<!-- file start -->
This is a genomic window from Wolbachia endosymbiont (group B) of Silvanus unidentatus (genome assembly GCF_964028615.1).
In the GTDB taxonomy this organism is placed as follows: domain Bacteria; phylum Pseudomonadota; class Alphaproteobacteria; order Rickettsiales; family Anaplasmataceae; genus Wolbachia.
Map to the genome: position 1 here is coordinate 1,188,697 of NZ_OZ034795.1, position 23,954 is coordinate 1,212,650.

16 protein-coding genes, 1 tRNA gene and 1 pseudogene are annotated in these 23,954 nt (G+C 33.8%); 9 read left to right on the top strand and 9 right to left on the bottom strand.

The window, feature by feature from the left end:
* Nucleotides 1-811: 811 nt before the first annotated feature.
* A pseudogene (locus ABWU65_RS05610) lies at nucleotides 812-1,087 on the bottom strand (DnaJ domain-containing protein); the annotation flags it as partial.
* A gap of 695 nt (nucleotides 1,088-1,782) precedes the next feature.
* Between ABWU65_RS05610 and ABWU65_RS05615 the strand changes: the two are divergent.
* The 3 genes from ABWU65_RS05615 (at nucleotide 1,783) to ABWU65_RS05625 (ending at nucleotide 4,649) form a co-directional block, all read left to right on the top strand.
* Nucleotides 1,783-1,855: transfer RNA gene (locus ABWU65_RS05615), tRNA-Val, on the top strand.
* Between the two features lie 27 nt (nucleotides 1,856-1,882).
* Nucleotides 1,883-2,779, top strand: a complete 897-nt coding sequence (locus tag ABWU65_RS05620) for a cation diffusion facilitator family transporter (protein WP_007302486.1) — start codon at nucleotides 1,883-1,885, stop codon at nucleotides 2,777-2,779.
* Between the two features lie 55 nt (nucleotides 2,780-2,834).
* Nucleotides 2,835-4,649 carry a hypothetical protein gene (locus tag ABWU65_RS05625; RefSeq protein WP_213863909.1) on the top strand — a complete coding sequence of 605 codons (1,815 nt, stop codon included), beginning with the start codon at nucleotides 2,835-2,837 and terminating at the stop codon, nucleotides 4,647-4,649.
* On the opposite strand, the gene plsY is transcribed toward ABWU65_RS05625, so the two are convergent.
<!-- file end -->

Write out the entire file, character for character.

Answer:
This is a genomic window from Wolbachia endosymbiont (group B) of Silvanus unidentatus (genome assembly GCF_964028615.1).
In the GTDB taxonomy this organism is placed as follows: domain Bacteria; phylum Pseudomonadota; class Alphaproteobacteria; order Rickettsiales; family Anaplasmataceae; genus Wolbachia.
Map to the genome: position 1 here is coordinate 1,188,697 of NZ_OZ034795.1, position 23,954 is coordinate 1,212,650.

16 protein-coding genes, 1 tRNA gene and 1 pseudogene are annotated in these 23,954 nt (G+C 33.8%); 9 read left to right on the top strand and 9 right to left on the bottom strand.

The window, feature by feature from the left end:
* Nucleotides 1-811: 811 nt before the first annotated feature.
* A pseudogene (locus ABWU65_RS05610) lies at nucleotides 812-1,087 on the bottom strand (DnaJ domain-containing protein); the annotation flags it as partial.
* A gap of 695 nt (nucleotides 1,088-1,782) precedes the next feature.
* Between ABWU65_RS05610 and ABWU65_RS05615 the strand changes: the two are divergent.
* The 3 genes from ABWU65_RS05615 (at nucleotide 1,783) to ABWU65_RS05625 (ending at nucleotide 4,649) form a co-directional block, all read left to right on the top strand.
* Nucleotides 1,783-1,855: transfer RNA gene (locus ABWU65_RS05615), tRNA-Val, on the top strand.
* Between the two features lie 27 nt (nucleotides 1,856-1,882).
* Nucleotides 1,883-2,779, top strand: a complete 897-nt coding sequence (locus tag ABWU65_RS05620) for a cation diffusion facilitator family transporter (protein WP_007302486.1) — start codon at nucleotides 1,883-1,885, stop codon at nucleotides 2,777-2,779.
* Between the two features lie 55 nt (nucleotides 2,780-2,834).
* Nucleotides 2,835-4,649 carry a hypothetical protein gene (locus tag ABWU65_RS05625; RefSeq protein WP_213863909.1) on the top strand — a complete coding sequence of 605 codons (1,815 nt, stop codon included), beginning with the start codon at nucleotides 2,835-2,837 and terminating at the stop codon, nucleotides 4,647-4,649.
* On the opposite strand, the gene plsY is transcribed toward ABWU65_RS05625, so the two are convergent.